Getting smart with latest irrigation tech

Getting smart with latest irrigation tech

Features - Irrigation

Irrigation controllers can do more than ever as Wi-Fi capabilities continue to advance.

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January 11, 2019

The increased adoption of Wi-Fi-enabled irrigation controllers is prompting contractors to sell their clients on their unique features to gain an edge on the competition, irrigation system manufacturers say.

New developments.

“What tends to be the newest and most common with what we are seeing are integrations with Google and Amazon and other companies that offer home automation,” says Joe Porrazzo, product manager at Rain Bird Corporation.

Smart controller used to mean the controller was adjustable based on weather conditions, he says.

“I think that definition of ‘smart’ has adapted more of the homeowner definition of connectivity. A weather-based programming aspect is assumed in the connection,” Porrazzo says. “Today we are seeing basically every manufacturer offer that type of (Wi-Fi-enabled) product.”

What’s next on the horizon includes more advanced and accurate weather programming – such as for the specific weather conditions at a physical address – micro climates, he says.

“Another trend we are starting to see is flow sensing is becoming a very popular topic for commercial and residential,” Porrazzo says. “I think that is going to get more affordable and easier to use so that a homeowner will be more enticed to use it and monitor their property.”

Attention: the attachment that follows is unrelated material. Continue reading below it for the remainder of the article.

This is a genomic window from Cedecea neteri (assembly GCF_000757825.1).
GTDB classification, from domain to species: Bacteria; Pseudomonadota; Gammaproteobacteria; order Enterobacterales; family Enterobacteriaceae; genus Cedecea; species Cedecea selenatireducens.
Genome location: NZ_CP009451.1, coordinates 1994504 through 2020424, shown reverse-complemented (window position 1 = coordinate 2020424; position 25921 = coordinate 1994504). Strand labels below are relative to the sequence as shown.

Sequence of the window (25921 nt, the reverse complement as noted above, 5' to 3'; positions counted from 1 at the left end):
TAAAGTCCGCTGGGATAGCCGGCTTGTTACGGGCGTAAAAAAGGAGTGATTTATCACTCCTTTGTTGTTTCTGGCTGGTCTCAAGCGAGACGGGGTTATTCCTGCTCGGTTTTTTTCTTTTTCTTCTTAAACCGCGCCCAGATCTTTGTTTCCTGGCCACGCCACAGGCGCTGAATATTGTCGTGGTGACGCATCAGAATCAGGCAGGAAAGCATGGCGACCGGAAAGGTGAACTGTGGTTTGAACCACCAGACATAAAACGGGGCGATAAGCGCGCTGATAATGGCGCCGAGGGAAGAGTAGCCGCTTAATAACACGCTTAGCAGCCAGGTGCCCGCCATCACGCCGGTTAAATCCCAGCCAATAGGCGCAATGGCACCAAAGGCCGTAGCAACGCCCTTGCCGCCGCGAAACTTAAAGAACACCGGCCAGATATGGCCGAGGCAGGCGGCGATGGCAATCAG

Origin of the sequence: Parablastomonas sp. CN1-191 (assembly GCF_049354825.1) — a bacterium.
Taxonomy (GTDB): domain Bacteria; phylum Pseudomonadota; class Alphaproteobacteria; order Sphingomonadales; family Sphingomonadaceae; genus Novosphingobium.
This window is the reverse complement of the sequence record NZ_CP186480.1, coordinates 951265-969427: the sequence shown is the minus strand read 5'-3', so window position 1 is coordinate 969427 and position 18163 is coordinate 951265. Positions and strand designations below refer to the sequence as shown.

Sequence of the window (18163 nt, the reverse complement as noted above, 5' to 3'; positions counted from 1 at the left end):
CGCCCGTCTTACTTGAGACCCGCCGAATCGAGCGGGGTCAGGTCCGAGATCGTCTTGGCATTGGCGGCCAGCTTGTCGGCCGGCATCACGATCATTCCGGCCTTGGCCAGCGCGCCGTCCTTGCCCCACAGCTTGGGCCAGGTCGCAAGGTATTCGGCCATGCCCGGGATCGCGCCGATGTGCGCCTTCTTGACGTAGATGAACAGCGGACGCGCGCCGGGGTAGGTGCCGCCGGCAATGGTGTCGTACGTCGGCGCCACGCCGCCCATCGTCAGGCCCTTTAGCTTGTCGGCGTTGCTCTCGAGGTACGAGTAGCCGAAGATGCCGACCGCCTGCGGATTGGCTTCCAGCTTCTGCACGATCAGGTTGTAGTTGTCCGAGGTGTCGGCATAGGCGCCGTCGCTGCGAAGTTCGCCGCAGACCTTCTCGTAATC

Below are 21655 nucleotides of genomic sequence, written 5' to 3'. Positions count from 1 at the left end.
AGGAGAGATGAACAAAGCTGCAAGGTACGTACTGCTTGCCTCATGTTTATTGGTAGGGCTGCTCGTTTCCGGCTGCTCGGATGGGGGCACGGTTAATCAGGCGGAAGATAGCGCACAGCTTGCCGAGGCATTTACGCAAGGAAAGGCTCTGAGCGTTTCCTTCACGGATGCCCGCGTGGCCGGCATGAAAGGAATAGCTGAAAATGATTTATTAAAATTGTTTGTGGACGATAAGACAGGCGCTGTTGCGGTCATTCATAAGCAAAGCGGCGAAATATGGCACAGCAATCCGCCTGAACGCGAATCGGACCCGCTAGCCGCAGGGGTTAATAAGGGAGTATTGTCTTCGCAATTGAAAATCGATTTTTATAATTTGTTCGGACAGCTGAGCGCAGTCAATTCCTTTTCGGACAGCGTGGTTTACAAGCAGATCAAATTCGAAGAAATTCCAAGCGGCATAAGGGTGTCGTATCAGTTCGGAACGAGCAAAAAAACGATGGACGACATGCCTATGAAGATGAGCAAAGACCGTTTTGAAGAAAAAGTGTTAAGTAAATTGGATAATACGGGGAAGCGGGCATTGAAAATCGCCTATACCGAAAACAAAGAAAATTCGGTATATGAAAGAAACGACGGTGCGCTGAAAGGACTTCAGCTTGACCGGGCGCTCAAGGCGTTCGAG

ETwater controllers (recently acquired by Jain Irrigation) have a feature called predictive analytics.

“Predictive analytics for weather allows us to look forward as well as backward. And that is the latest, greatest that’s happening, I think, in smart controllers, says Richard Restuccia, vice president of water management solutions at Jain Irrigation.

Two-way programmability is also picking up in popularity, says Peter Lackner, product manager for The Toro Company.

“One-way programmability meant your cell phone or your computer could double as a remote control where you’re just turning the sprinkler manually on or off,” he says. “But with two-way programmability you’re now able to fully program the controller from a computer or a cellphone as if you were standing at the controller.”

Two-way programmability, which allows users to fully program the controller from a computer or cell phone, is picking up in popularity, says Peter Lackner, product manager for The Toro Company.
Photo courtesy of Rain Bird

Popularity contest.

For a long time, advancements with irrigation controllers were spurred by the needs of contractors. Today, homeowners’ needs play a stronger role, Porrazzo says.

“Homeowners are getting much more knowledgeable and are starting to dictate what products are being put in the home or in the ground,” he says. “Every homeowner wants to have Alexa tell their sprinkler to turn on.”

For contractors working with large clients, such as a homeowner’s association with a system controlling 40 zones, easy setup is vital, Restuccia says.

“What’s really important (in a controller) is to have the ability to set one of these zones up and then copy them for the rest of the properties, or the rest of the zones,” he says. “If you make an error on the programming, you’re not going to get the performance you expect.”

In that same scenario, the client, such as the HOA property manager, is likely going to demand readily available reports on the system’s performance, Restuccia adds.